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Goalie Prospect Tyler Wall Focused on Taking His Game to the Next Level

by Shawn Hutcheon

The Rangers selected Tyler Wall in the sixth round (174th overall) of the 2016 NHL Dntry Draft after he posted an outstanding season with Leamington of the Greater Ontario Junior Hockey League.

Most junior players in Canada who are drafted come out of the three major junior leagues, the Quebec Major Junior Hockey League (QMJHL), Ontario Hockey League (OHL), and the Western Hockey League (WHL). For Wall, it was a bit of a surprise to be selected from the GOJHL.

"I really didn't think I had a shot (at being drafted) playing in Junior B," Wall said. "I had a pretty good year but a lot of people don't take much notice of that league and so I was pretty surprised when everything fell into place there.

"It was surreal. I mean, an original six team with such an amazing fan-base. You couldn't really ask for a better team than the Rangers."

Wall has spent the last three seasons honing his skills with the University of Massachusetts Lowell River Hawks which has become known for developing netminders with the likes of Dwayne Roloson (Calgary, Buffalo, Minnesota, Edmonton, New York Islanders, Tampa Bay), Carter Hutton (Chicago, Nashville, St. Louis, Buffalo), Kevin Boyle (Anaheim) and Connor Hellebuyck (Winnipeg) going on to successful careers in the NHL.

During those three seasons of Hockey East Association action - a conference known for producing players such as Johnny Gaudreau, Jack Eichel, Kevin Hayes, and Chris Kreider, to name a few - Wall has posted a career record of 38-26-2, including seven shutouts, accompanied by a save percentage of .910 and a goals against average of 2.37.

This year, Wall and his River Hawks started a bit slowly but after returning from the holiday break UMass Lowell has lost once in 11 games (9-1-1) and occupy second place in the league standings with an 11-5-3 conference record.

The junior netminder has played in 11 league contests and has registered a 6-4-1 record which is the fifth-best winning percentage among Hockey East goaltenders. Wall's save percentage of .922 also ranks fifth-best in the conference and his 2.14 goals against average places him third in that category.

Overall, UMass Lowell is ranked 10th in the nation with a record of 17-9-2. Wall has contributed to his club's success by compiling 9-7-1 record with a .924 save percentage which is fourth among all NCAA Division 1 goaltenders. His 2.03 goals against average also ranks him with the nation's top goaltenders.

Despite being his club's last line of defense, the 21-year-old puck stopper humbly gives the credit for his success to his teammates but River Hawks captain Ryan Lohin is not shy when it comes to praising Wall's contributions to the UML team.

"Tyler brings a sense of calmness and confidence each time he is on the ice that travels throughout the team," said Lohin, a Tampa Bay Lightning draft pick. "He brings a sense of focus that only few goalies I have played with have and I think that is what makes him stand out even more. Everyone can count on Tyler to do his job so it makes everyone on the ice feel comfortable. He is always positive around the locker room and on the ice. He is a down to earth guy who you can talk with about almost anything and he will help you the best he can. At the same time he isn't afraid to crack a joke, even at some of the more serious situations."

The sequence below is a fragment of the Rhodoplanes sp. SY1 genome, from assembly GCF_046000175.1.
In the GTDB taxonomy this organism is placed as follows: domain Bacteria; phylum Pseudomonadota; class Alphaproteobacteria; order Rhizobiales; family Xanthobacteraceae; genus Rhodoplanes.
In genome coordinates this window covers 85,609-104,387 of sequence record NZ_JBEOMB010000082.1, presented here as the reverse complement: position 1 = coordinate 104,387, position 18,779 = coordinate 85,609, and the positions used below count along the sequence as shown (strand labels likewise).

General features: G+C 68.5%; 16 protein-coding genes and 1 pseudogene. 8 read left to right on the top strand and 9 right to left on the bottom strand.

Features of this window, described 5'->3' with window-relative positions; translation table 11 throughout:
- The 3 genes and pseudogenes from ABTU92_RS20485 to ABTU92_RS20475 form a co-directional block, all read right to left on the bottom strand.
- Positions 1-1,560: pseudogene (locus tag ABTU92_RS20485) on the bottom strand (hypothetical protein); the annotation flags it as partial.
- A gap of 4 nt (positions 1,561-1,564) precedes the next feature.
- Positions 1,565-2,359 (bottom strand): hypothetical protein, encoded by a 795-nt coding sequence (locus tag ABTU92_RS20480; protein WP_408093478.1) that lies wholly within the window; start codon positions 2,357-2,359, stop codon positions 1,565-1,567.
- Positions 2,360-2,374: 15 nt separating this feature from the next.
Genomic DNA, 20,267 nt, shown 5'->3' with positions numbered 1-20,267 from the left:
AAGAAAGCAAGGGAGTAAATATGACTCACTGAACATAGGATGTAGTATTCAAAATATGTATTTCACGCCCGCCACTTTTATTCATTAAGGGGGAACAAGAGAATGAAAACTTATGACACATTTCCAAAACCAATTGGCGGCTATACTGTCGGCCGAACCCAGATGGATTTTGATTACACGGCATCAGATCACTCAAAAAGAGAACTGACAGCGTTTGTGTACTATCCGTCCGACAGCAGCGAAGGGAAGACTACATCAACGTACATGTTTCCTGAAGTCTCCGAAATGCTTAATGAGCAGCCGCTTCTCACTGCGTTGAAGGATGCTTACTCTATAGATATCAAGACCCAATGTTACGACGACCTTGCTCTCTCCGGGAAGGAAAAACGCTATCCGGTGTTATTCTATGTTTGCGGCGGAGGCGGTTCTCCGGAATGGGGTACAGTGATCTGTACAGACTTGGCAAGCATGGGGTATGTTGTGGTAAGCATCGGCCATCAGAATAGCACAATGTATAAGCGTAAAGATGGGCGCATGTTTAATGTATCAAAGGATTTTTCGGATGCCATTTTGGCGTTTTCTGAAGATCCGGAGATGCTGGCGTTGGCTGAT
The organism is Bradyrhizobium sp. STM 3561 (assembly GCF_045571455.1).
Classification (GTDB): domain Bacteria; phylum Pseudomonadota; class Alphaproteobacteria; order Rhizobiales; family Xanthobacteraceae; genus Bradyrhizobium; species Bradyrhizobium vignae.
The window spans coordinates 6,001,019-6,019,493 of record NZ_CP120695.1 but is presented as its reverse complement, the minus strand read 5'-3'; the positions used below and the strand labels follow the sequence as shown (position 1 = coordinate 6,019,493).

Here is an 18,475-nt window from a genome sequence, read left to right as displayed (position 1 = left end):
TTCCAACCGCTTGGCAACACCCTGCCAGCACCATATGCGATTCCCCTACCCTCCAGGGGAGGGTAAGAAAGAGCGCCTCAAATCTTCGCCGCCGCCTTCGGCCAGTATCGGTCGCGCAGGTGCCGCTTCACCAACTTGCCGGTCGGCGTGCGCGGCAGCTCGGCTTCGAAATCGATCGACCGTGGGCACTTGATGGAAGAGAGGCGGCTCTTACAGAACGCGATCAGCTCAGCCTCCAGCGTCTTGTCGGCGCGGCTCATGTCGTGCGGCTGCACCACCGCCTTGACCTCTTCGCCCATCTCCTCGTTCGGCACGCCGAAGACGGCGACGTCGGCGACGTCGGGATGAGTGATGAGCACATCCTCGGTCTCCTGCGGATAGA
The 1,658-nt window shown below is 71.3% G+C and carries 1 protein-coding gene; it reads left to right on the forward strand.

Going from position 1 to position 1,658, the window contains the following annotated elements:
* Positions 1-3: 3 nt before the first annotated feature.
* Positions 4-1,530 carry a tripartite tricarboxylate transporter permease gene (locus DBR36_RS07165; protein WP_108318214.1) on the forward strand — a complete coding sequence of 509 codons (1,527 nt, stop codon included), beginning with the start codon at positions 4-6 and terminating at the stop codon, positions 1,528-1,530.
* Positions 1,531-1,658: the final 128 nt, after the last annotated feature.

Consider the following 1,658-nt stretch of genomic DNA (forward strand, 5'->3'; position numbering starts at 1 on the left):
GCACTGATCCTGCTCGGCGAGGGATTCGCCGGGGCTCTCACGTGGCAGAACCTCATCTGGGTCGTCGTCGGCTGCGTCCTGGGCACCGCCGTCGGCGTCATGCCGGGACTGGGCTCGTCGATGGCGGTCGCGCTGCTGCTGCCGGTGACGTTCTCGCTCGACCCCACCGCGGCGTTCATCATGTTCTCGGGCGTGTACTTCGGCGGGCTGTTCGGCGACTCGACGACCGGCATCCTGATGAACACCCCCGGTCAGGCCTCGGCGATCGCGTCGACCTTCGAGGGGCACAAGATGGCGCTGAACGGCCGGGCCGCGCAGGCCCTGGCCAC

Clearly, Wall is exhibiting the on-ice and off-ice attributes that could lead to a career at the professional level which is something UMass Lowell coach Norm Bazin believes is in his goaltender's future.

"From my standpoint, he does have a future in hockey," Bazin observed. "How bright that future is will depend on how he plays this year and next. Time will tell. He has a future because he's got some poise, he's got some size, he's an intelligent kid and I think anybody who competes hard enough can carve themselves out a future if they work hard enough at it."

Wall has attended three Rangers Prospects Development camps. It was at those camps where he saw first-hand that hard work is what separates those who climb the hockey ladder from those who do not.

"(You see) just how hard those guys work and the level of intensity and the focus they put into every aspect of their game," said Wall. "You see what guys at the NHL level, and guys that are coming up, do to make it there and it puts things into perspective in what you have to do to get to that level."

Wall has taken all that he has learned at those camps and has implemented it into his own game with the hopes of standing in the crease at Madison Square Garden after concluding his college career.

"That's my goal," Wall said. "That's what I hope to attain. There are certain things that need to fall into place for that to happen and I'm just hoping I get the opportunity to make it a reality."

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